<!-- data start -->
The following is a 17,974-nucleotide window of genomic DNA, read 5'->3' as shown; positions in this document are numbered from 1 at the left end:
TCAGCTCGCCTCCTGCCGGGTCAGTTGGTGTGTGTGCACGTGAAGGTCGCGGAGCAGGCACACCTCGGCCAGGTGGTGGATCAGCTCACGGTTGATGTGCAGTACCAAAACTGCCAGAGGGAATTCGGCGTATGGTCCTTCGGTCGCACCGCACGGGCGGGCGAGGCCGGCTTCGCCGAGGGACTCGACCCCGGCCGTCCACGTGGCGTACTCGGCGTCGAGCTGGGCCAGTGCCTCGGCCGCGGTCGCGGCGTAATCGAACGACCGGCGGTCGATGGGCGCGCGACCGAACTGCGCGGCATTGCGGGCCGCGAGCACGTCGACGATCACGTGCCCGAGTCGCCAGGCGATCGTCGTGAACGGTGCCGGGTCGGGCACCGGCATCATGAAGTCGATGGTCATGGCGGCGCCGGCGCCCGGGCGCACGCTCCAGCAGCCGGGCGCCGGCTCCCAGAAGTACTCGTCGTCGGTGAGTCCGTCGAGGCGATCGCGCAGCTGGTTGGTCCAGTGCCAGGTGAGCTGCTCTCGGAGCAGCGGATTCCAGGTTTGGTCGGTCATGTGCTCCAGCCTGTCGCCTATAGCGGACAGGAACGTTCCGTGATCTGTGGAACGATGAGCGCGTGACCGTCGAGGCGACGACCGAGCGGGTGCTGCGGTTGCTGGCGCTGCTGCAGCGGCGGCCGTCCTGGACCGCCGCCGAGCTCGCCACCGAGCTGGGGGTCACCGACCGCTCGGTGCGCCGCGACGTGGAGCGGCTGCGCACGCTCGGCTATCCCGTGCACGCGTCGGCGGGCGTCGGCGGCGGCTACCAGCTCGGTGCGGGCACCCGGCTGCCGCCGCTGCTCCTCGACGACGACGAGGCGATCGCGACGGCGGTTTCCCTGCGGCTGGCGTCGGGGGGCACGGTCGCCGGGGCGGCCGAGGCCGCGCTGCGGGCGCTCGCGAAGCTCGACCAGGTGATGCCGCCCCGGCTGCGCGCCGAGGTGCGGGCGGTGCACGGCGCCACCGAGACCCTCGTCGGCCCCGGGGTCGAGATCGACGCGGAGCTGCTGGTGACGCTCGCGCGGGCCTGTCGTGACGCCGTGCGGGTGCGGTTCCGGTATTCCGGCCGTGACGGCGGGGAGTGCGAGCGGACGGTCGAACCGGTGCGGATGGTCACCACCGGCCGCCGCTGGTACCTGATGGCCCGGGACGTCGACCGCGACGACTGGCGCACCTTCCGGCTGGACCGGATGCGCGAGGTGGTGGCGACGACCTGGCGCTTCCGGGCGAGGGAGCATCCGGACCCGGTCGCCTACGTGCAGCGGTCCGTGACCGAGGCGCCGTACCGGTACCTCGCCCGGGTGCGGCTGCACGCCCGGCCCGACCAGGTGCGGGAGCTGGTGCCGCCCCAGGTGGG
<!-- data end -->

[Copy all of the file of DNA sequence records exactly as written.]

The following is a 17,974-nucleotide window of genomic DNA, read 5'->3' as shown; positions in this document are numbered from 1 at the left end:
TCAGCTCGCCTCCTGCCGGGTCAGTTGGTGTGTGTGCACGTGAAGGTCGCGGAGCAGGCACACCTCGGCCAGGTGGTGGATCAGCTCACGGTTGATGTGCAGTACCAAAACTGCCAGAGGGAATTCGGCGTATGGTCCTTCGGTCGCACCGCACGGGCGGGCGAGGCCGGCTTCGCCGAGGGACTCGACCCCGGCCGTCCACGTGGCGTACTCGGCGTCGAGCTGGGCCAGTGCCTCGGCCGCGGTCGCGGCGTAATCGAACGACCGGCGGTCGATGGGCGCGCGACCGAACTGCGCGGCATTGCGGGCCGCGAGCACGTCGACGATCACGTGCCCGAGTCGCCAGGCGATCGTCGTGAACGGTGCCGGGTCGGGCACCGGCATCATGAAGTCGATGGTCATGGCGGCGCCGGCGCCCGGGCGCACGCTCCAGCAGCCGGGCGCCGGCTCCCAGAAGTACTCGTCGTCGGTGAGTCCGTCGAGGCGATCGCGCAGCTGGTTGGTCCAGTGCCAGGTGAGCTGCTCTCGGAGCAGCGGATTCCAGGTTTGGTCGGTCATGTGCTCCAGCCTGTCGCCTATAGCGGACAGGAACGTTCCGTGATCTGTGGAACGATGAGCGCGTGACCGTCGAGGCGACGACCGAGCGGGTGCTGCGGTTGCTGGCGCTGCTGCAGCGGCGGCCGTCCTGGACCGCCGCCGAGCTCGCCACCGAGCTGGGGGTCACCGACCGCTCGGTGCGCCGCGACGTGGAGCGGCTGCGCACGCTCGGCTATCCCGTGCACGCGTCGGCGGGCGTCGGCGGCGGCTACCAGCTCGGTGCGGGCACCCGGCTGCCGCCGCTGCTCCTCGACGACGACGAGGCGATCGCGACGGCGGTTTCCCTGCGGCTGGCGTCGGGGGGCACGGTCGCCGGGGCGGCCGAGGCCGCGCTGCGGGCGCTCGCGAAGCTCGACCAGGTGATGCCGCCCCGGCTGCGCGCCGAGGTGCGGGCGGTGCACGGCGCCACCGAGACCCTCGTCGGCCCCGGGGTCGAGATCGACGCGGAGCTGCTGGTGACGCTCGCGCGGGCCTGTCGTGACGCCGTGCGGGTGCGGTTCCGGTATTCCGGCCGTGACGGCGGGGAGTGCGAGCGGACGGTCGAACCGGTGCGGATGGTCACCACCGGCCGCCGCTGGTACCTGATGGCCCGGGACGTCGACCGCGACGACTGGCGCACCTTCCGGCTGGACCGGATGCGCGAGGTGGTGGCGACGACCTGGCGCTTCCGGGCGAGGGAGCATCCGGACCCGGTCGCCTACGTGCAGCGGTCCGTGACCGAGGCGCCGTACCGGTACCTCGCCCGGGTGCGGCTGCACGCCCGGCCCGACCAGGTGCGGGAGCTGGTGCCGCCCCAGGTGGG